Reminiscing about his time studying, Sok recalls that back then the market for art in Cambodia was quite narrow and the current market for contemporary Cambodian art is still a relatively new phenomenon.
And, he says, while he was in school it was difficult for him to do conduct research because the internet wasn’t available very much in the Kingdom and social media like Facebook didn’t really exist until around the mid-aughts, so whenever he needed to do research on Kbach Khmer or any other classic Khmer art tradition he’d need to go to places like the palace, temples or museums directly.
After graduating from Reyum, Sok then pursued architectural studies at Norton University in Phnom Penh, thinking that architecture is also creative and an art form in its own way, but wasn’t really the type of art that he desired to create in his heart and in the end he focused once again on drawing and painting.
“To be frank, there were moments when I was hesitant to continue. I understood that it’s rare for any artist to become rich from their artwork, but I guess every artist has in their heart the passion and love for it that drives us to keep going regardless of the money. In my case, I have exhibited many times but only every once in a while have I sold any artwork,” Sok says.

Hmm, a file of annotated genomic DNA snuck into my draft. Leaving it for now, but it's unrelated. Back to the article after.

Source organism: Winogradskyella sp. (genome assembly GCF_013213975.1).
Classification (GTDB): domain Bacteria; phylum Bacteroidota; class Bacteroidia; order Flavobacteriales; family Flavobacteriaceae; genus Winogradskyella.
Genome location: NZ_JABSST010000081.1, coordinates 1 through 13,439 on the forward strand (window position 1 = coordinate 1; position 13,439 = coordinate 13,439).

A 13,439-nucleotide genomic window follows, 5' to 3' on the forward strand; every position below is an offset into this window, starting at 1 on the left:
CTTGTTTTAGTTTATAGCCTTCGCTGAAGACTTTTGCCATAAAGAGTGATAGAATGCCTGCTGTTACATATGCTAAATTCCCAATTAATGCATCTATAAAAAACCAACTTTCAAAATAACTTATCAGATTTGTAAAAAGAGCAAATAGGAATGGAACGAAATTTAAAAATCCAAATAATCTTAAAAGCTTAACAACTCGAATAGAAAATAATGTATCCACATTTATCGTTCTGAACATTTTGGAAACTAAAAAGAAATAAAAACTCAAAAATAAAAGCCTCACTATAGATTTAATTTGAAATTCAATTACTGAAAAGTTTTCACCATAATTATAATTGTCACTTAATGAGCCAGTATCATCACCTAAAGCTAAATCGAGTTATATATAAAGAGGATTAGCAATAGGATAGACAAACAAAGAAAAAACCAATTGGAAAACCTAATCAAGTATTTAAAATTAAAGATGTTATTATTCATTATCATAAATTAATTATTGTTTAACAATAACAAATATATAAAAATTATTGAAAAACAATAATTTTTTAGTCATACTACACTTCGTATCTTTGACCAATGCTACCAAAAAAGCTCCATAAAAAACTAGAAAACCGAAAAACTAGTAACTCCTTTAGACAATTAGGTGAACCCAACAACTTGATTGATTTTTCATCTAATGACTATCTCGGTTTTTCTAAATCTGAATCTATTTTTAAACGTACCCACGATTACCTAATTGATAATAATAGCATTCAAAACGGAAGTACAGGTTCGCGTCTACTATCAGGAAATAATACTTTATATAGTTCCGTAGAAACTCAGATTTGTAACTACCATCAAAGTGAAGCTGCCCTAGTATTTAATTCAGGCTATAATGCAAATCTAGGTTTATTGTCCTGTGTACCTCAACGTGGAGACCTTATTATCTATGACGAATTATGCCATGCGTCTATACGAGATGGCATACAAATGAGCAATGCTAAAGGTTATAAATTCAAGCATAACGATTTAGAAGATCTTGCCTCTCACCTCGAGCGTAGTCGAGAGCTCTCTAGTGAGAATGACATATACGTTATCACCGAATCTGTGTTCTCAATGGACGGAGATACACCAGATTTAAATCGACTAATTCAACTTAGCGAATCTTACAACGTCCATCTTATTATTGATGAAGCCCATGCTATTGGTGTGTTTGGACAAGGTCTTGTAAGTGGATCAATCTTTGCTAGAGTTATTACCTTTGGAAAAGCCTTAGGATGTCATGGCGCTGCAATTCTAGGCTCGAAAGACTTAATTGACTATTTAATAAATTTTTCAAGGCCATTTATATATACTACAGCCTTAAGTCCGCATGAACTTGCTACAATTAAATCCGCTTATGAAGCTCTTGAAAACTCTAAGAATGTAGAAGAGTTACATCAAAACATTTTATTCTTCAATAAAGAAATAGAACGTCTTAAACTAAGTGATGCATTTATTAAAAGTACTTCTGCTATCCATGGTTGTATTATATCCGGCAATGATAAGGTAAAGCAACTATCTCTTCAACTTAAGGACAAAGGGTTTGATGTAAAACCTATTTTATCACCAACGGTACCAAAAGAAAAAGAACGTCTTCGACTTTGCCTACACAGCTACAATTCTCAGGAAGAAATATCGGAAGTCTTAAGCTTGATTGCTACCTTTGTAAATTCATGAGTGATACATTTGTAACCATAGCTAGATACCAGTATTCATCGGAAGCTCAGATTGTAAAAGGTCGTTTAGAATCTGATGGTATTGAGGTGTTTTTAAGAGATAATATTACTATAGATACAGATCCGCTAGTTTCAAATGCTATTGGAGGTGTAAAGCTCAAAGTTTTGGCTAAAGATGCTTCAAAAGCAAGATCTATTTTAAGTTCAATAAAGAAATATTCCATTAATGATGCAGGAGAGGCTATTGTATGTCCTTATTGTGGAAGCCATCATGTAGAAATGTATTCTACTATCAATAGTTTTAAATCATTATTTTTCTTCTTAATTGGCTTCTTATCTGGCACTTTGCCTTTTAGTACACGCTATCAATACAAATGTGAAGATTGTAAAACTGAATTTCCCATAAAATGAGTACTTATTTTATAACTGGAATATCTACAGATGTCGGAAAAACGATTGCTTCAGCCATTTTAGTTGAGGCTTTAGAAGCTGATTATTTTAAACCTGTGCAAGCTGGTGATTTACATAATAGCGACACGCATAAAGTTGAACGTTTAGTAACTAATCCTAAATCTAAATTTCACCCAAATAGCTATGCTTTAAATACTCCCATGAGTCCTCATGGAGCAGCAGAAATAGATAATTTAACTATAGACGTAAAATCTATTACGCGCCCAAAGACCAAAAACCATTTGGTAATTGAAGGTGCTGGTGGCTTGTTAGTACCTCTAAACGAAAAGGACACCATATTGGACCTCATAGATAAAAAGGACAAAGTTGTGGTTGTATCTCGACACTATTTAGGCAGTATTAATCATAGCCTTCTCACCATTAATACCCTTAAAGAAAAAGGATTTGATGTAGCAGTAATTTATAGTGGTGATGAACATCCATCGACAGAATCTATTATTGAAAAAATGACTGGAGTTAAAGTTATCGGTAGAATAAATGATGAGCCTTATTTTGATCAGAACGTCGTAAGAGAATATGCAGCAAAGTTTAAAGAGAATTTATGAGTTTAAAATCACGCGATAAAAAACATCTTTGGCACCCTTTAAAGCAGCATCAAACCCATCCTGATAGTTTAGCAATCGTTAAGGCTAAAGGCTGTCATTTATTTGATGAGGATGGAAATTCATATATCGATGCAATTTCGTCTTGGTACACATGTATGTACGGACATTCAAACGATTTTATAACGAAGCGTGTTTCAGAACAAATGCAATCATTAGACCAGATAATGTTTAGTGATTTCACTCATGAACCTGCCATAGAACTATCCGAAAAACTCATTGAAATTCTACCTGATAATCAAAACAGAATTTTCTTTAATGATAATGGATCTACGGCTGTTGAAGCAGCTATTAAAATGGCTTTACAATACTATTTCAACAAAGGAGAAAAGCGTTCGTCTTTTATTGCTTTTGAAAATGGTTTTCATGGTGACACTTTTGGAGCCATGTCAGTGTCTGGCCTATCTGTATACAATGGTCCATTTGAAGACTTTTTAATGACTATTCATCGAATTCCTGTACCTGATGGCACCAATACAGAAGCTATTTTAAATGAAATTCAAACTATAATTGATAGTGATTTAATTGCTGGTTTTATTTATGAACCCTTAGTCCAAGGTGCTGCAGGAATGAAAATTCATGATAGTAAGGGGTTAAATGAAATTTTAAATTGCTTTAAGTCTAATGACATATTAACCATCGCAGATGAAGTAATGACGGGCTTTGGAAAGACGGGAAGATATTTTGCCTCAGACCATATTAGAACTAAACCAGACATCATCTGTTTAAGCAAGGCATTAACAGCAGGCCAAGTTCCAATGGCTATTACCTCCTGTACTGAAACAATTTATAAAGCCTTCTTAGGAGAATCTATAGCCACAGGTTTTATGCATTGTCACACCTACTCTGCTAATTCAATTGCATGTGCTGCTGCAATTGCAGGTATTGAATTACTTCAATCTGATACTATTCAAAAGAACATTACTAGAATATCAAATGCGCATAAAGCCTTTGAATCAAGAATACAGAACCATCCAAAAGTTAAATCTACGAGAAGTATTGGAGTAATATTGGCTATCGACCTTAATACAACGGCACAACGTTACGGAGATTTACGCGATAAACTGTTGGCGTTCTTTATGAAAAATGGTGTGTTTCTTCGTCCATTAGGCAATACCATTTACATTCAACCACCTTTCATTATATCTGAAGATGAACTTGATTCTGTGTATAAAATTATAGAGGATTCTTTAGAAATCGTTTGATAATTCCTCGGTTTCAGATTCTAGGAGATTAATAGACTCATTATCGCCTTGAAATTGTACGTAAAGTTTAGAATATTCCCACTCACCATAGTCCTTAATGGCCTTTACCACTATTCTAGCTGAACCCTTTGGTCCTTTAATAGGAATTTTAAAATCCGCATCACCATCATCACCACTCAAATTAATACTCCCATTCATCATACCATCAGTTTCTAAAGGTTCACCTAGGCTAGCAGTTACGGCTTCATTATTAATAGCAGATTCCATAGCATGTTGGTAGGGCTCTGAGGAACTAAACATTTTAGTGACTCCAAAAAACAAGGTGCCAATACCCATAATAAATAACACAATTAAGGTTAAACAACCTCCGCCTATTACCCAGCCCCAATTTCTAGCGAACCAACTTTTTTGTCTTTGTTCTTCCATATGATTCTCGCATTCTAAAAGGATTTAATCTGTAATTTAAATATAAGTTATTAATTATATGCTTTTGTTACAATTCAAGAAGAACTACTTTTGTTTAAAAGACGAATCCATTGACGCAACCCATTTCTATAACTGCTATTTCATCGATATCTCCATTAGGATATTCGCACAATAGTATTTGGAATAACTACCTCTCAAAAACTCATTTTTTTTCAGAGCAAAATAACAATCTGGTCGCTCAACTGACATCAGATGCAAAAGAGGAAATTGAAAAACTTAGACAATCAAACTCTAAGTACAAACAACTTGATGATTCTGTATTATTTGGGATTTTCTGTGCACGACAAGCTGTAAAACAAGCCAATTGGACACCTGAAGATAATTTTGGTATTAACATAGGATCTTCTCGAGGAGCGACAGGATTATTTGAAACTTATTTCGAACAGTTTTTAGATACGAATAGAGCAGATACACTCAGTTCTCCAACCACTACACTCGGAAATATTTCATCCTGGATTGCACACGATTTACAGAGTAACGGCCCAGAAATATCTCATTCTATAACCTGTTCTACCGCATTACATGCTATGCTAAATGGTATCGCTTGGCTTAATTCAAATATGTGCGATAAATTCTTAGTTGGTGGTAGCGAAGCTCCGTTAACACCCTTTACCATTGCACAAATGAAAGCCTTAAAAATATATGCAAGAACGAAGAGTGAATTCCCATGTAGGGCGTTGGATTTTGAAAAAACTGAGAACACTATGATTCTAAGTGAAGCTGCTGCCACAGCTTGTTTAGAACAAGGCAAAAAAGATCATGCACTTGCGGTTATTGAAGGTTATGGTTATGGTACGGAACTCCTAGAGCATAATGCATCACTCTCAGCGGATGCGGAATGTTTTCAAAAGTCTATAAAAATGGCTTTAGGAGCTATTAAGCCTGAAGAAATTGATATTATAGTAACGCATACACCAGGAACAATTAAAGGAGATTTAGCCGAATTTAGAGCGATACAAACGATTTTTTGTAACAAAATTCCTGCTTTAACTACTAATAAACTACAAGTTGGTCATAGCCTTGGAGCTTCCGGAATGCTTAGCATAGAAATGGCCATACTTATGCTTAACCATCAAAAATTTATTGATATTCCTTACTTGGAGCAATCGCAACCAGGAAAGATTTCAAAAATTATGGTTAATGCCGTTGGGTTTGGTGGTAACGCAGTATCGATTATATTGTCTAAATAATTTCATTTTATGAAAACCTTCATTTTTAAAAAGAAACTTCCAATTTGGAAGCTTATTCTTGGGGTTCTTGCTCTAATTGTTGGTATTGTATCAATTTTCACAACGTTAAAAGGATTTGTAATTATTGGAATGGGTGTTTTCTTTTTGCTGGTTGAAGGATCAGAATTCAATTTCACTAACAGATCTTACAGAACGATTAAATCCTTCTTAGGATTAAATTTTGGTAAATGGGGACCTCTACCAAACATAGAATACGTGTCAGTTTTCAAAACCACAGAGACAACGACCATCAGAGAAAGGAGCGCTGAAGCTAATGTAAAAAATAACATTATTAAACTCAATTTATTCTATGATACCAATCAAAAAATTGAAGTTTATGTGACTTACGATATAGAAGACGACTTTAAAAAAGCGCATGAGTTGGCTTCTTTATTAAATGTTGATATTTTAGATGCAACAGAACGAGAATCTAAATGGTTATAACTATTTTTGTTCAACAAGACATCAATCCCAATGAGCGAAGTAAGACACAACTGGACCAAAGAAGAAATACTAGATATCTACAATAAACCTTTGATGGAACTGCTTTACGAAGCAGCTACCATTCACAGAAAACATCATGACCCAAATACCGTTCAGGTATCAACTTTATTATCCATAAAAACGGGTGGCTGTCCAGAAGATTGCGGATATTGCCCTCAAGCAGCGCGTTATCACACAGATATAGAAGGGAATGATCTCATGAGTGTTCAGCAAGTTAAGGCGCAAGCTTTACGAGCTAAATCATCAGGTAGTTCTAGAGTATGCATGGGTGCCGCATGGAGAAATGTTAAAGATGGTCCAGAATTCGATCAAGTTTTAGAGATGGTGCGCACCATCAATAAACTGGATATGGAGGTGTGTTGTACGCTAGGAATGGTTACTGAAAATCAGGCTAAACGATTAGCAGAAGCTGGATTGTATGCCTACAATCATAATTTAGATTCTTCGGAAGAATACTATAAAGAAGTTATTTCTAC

One thing they did have in Cambodia back in those early days was art galleries which served as places for artists to gather and they started doing group exhibitions locally, which then lead to group opportunities abroad as well and that opened the door and gave hope to his generation of artists when they were in their youth, he says.
Although he’d been creating art for many years already, Sok considers the year 2009 a turning point for his art career. He began to take it more seriously and he investigated topics like religious and spiritual beliefs and rituals while experimenting with different materials and mediums like sculpture, installations, videos and performances.
“Because I’ve encountered a lot of different spiritual beliefs over the years I am always curious to find out more about how beliefs differed in the past from today, how they changed over time and why or in what context.
“So I would say most of my inspiration is from when I have encountered something that is unusual or breaks the ‘rules’ in art that I had learned previously – and those instances become new lessons that I share with my audience,” the Phnom Penh based artist says.